Views from the Cemetery #2

Crooked headstones,  a Masonic Symbol and mountain in the background all make for great exploration of this cemetery in Prairie City, OR. Adam seems to have lost Maddy or is not quite as adventuresome as she.

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Prairie City, OR.

After leaving Weiser, ID. we drove to Prairie City, OR. The campsite was on the grounds of the local museum and adjacent to a pasture of sorts and a cemetery. It was nice to have full hookups after dry camping in Weiser. As we drove across central Oregon the haze from forest fires was everywhere, it seemed. We had our grandkids with us so they kept us on our toes. There favorite spot was the cemetery across the street. I had to corral them before dusk as they wanted to read every headstone. Burial sites dating back to Civil War days. The cemetery was located across a narrow road and was the highest point in the area. The dead got the best real estate!

Safe Travels

from the Mothership

docked in Seattle!

Weiser, ID. Festivities

Our camping neighbors for a couple of days on the playground of Pioneer Elementary School, serious astronomers. The biggest house ( that we saw) in Weiser and a bit of the Eclipse Festivities. The population of the town is @ 4,000. The weekend of the Eclipse Festival it easily doubled, which made for an interesting exit from town!

Making our way to Weiser, ID.

Leaving Benton City and the Klipsun Cottage. Views along the road, some spectacular and some sad. One place that we have now driven through twice without stopping is Lime, OR. in Baker County, OR. The geology of the area is fascinating. The abandoned cement plant looks like a great place to explore and take photos. It is officially a Ghost Town. If you check the link above and subsequent link to the page that lists those towns of Oregon, you’ll find details.

As manufacturing and mining raw materials has gone from our country to ‘developing’ countries, the small towns that housed the employees of those companies have been deserted, leaving a ghostly presence. We saw a lot of that in 2016 when we drove back to Peoria, ILL and then made our way back to the SW via I-40 and old Route 66. I think, until you get out there and drive the country, you don’t really see the full impact of political and economic decisions made by corporate America in the past 50 years. It’s not a subject you will see on the evening news or even news magazine-like shows on TV. It’s not an uplifting story, what happens to workers who move to these remote places to find employment, only to have the company chase the raw materials or cheaper labor to other countries; it’s a race to the bottom and our fellow citizens are just a  disposal resource to Politicians and the corporations that line their pockets. Working in tandem for decades that have methodically stripped this country of its ability to support itself with the materials/ skill and even infrastructure ( to some extent) to be self sustaining as a nation. Drive around the country for a month or two, get off of the Interstate Highway System and see what is really out there, beyond the strip malls of fast food and convenient gas stations.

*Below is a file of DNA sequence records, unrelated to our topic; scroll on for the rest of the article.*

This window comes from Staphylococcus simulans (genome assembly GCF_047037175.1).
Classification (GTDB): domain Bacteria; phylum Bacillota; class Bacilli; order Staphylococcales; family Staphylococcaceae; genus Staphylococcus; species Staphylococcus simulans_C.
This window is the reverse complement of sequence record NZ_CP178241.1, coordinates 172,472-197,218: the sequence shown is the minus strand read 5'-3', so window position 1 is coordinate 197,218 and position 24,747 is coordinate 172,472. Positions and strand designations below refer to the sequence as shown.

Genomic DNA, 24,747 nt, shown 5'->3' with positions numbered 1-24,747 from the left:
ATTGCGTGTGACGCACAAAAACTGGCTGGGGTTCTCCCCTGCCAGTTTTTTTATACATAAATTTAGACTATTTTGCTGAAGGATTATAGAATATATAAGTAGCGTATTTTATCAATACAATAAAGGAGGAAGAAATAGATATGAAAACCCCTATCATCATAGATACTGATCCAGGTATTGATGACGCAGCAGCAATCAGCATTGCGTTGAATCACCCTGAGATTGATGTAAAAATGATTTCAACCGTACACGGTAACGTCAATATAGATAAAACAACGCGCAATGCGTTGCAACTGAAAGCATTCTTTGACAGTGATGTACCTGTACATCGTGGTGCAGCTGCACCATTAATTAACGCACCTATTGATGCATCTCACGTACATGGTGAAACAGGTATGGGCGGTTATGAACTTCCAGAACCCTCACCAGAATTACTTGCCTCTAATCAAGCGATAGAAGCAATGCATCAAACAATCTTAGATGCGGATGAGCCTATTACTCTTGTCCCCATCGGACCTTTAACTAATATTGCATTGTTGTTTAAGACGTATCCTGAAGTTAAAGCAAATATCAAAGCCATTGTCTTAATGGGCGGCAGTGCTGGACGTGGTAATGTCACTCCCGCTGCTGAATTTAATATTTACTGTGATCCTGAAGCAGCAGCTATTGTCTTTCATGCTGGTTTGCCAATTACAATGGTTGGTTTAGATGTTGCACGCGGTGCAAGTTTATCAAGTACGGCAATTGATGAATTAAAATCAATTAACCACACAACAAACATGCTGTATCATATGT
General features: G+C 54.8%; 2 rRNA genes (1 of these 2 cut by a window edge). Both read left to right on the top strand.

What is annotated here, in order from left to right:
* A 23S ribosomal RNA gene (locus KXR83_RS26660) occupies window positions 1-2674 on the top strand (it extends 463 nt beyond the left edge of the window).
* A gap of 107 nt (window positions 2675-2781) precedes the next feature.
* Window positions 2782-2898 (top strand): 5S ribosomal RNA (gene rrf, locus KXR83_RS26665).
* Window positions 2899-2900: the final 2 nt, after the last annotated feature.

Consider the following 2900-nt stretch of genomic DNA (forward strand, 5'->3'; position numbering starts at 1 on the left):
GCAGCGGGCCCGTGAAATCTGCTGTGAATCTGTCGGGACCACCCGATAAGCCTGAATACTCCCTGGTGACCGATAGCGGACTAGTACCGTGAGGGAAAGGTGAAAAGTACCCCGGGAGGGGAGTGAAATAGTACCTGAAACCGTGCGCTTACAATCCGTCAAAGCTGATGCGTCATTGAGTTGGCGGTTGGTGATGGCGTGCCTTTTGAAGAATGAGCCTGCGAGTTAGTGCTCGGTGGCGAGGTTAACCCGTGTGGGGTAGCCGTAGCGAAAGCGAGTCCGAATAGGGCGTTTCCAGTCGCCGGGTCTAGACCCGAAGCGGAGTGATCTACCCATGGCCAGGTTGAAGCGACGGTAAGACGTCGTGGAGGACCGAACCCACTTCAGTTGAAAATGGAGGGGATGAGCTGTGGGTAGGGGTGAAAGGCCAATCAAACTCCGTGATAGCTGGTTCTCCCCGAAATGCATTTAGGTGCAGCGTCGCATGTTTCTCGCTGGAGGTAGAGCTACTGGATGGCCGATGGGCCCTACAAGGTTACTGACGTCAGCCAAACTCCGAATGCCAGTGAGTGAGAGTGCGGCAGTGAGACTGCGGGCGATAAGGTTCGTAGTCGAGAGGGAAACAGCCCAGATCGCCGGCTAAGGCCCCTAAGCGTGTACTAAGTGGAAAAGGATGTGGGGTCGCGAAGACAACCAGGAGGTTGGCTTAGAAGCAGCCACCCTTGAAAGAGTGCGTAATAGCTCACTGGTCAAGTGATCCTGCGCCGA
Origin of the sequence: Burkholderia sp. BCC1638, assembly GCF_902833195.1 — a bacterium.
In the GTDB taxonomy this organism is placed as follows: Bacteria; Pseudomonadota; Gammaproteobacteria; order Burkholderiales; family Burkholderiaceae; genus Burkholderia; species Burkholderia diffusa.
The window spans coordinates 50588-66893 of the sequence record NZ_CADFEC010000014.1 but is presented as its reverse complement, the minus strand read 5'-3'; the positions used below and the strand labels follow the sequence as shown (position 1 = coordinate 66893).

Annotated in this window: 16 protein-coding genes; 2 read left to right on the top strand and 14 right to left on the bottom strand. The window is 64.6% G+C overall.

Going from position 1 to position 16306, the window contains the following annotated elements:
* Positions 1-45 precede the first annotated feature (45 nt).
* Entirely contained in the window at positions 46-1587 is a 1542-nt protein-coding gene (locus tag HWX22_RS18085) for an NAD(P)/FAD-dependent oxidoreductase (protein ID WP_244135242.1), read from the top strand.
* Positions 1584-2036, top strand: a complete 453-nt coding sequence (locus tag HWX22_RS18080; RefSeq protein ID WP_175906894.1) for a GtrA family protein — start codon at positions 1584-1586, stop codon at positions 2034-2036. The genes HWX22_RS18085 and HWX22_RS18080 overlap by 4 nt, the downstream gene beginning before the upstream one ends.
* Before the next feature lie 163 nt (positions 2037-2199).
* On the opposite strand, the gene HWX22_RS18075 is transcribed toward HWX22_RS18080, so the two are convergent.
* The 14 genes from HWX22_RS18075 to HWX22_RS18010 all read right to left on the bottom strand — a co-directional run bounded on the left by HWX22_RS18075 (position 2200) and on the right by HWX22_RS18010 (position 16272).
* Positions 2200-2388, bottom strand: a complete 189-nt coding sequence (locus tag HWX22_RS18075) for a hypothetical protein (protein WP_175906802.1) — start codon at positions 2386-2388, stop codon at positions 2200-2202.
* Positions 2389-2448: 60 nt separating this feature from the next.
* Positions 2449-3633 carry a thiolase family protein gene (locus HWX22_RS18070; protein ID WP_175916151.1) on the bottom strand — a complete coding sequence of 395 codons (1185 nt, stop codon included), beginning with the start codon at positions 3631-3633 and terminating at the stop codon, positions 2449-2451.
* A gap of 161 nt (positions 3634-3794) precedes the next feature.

We all live in bubbles and our perceptions are formed through the lens of those bubbles/personal experience. If you can, step out of your bubble. Dare to venture beyond the asphalt arteries that crisscross this country. You’ll find out something about America first hand, something that may alter your perception of life in America.

Both times we have driven right by/through Lime, OR. I have felt a nagging thought in my head: I really need to stop and get a good feel for this town and what took place here. I’m just as guilty of racing from one perceived destination to another and not taking the time to explore. The times I have pulled off of the Interstate system and gone on the secondary and tertiary roads I’ve been rewarded to such a rich history of the people of this country.

Didn’t sit down to write an essay or screed, but it appears something inside needed getting out.

Travel safe and be adventurous, the two aren’t mutually exclusive!

From the Mothership

docked in Seattle!

Views from Klipsun Cottage

The Mothership docked along Klipsun Cottage in Benton City, WA. I probably should have done some sort of Panorama-type image of the hills on the other side of the valley, but…… you can use your visual copy and paste skills and maybe put something together?

I wouldn’t call this house a cottage, but I guess it works as a marketing strategy.

Safe travels

from the Mothership

covered in fire ash from the Eagle Creek fire in OR.

docked in Seattle!

Reading Material on the Road

In the cockpit: When I’m not piloting the Mothership I usually shirk my duties as navigator and have my camera poised for something interesting. There can be long moments between using the camera and waiting for something of interest to appear. There seems to be no shortage of reading material on the road. The only thing this trailer is missing is the “How’s my Driving” sticker.

 

Safe travels

from the Mothership

docked in Seattle!

Leaving Seattle

Over the Cascade Range and into Wenatchee, WA. Headed towards Benton City, our first stop on the way to Weiser, ID. A longtime friend of our son in law has a ‘cottage’ on the land that is a vineyard, which his family owned till last year when they sold and retired. Mark’s friend, Alex, decided to buy the two cottages adjacent to the vineyard to live in and rent out. Amazing place, as you will see in following posts.

We followed this older ‘ship’ for a few miles on I90. On the back is the words: El Apartamento’. You never know what you are going to see on road trips. The cloud formations were interesting throughout the voyage.

Enjoy and safe travels.

From the Mothership

docked in Seattle!!!